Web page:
# beginning fortran

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*Black text on white background provided for easy printing. Beginning Fortran. Fortran (77) Advanced 29 October 2009. Example Code. Write a program to read in five values of temperature in Fahrenheit and convert to degrees Celsius OR Kelvin OR both. Your Typical Program. c234567 - PowerPoint PPT Presentation

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• Beginning FortranFortran (77) Advanced29 October 2009*Black text on white background provided for easy printing

• Example CodeWrite a program to read in five values of temperature in Fahrenheit and convert to degrees Celsius OR Kelvin OR both.

• Your Typical Programc234567 PROGRAM MYPROGRAM

STOP END Program OptionsDeclaration of VariablesMAIN CODE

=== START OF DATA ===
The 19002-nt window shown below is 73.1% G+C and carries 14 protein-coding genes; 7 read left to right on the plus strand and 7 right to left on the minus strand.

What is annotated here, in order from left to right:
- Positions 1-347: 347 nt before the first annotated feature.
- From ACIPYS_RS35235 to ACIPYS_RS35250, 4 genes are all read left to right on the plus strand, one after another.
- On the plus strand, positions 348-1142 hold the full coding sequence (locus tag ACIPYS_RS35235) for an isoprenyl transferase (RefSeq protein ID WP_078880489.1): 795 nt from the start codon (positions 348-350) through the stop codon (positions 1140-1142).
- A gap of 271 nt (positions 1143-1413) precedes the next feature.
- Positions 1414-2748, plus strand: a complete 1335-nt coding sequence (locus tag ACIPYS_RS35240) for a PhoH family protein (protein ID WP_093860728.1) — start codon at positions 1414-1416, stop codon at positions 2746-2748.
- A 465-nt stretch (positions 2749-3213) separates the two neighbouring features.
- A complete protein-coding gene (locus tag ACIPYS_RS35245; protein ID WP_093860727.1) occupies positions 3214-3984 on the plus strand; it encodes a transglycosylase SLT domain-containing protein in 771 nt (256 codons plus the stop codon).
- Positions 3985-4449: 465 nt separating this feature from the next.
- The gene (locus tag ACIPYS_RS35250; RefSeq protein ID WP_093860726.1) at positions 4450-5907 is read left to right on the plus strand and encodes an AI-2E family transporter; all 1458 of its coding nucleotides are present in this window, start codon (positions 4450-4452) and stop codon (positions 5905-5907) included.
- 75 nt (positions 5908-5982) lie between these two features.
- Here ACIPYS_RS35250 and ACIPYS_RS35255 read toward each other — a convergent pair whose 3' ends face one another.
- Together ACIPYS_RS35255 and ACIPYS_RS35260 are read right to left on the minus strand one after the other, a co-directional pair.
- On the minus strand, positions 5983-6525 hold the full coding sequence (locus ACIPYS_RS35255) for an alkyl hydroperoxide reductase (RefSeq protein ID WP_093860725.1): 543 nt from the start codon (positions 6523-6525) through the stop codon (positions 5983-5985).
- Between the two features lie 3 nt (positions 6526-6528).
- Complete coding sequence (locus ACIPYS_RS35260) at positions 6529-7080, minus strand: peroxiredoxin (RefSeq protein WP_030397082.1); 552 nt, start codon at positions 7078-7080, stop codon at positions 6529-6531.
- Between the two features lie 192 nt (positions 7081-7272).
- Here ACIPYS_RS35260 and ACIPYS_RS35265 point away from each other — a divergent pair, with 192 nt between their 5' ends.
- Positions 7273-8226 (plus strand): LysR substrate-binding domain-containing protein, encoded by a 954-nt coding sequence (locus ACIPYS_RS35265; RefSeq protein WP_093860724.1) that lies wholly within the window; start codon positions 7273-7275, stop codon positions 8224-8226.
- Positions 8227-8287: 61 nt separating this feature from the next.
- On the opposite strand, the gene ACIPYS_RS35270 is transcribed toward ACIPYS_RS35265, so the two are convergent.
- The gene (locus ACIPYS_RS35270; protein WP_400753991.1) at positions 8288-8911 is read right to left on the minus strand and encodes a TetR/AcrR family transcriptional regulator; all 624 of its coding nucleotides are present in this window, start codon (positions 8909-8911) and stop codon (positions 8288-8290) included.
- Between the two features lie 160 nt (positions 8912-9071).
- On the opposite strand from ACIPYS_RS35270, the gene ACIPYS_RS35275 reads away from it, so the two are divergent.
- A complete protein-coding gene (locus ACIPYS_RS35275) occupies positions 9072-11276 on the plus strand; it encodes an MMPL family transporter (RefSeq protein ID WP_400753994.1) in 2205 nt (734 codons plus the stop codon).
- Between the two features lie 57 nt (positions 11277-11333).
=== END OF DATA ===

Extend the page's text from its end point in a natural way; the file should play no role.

• Program StartOptions/Variable DeclarationMain CodeProgram Endc234567 PROGRAM CONVERTF IMPLICIT NONE PARAMETER NT = 5 REAL F(NT) REAL K(NT) REAL C(NT) LOGICAL DOC LOGICAL DOK INTEGER I DO I = 1, NT READ(*,*) F(I) ENDDO WRITE(*,*) Convert to C? READ(*,*) DOC WRITE(*,*) Convert to K? READ(*,*) DOK DO I = 1, NT C(I) = (5./9.)*(F(I)-32.) ENDDO IF (DOK .EQV. .TRUE.) THEN DO I = 1, NT K(I) = C(I) + 273.15 ENDDO ENDIF IF ((DOC .EQV. .TRUE.) .AND. (DOK .EQV. .FALSE.)) THEN DO I = 1, NT WRITE(*,*) F(I), F = , C(I), C ENDDO ENDIFc IF ((DOC .EQV. .FALSE.) .AND. (DOK .EQV. .TRUE.)) THEN DO I = 1, NT WRITE(*,*) F(I), F = , K(I), K ENDDO ENDIFc IF ((DOC .EQV. .TRUE.) .AND. (DOK .EQV. .TRUE.)) THEN DO I = 1, NT WRITE(*,*) F(I), F = , C(I), C , K(I), K ENDDO ENDIF STOP END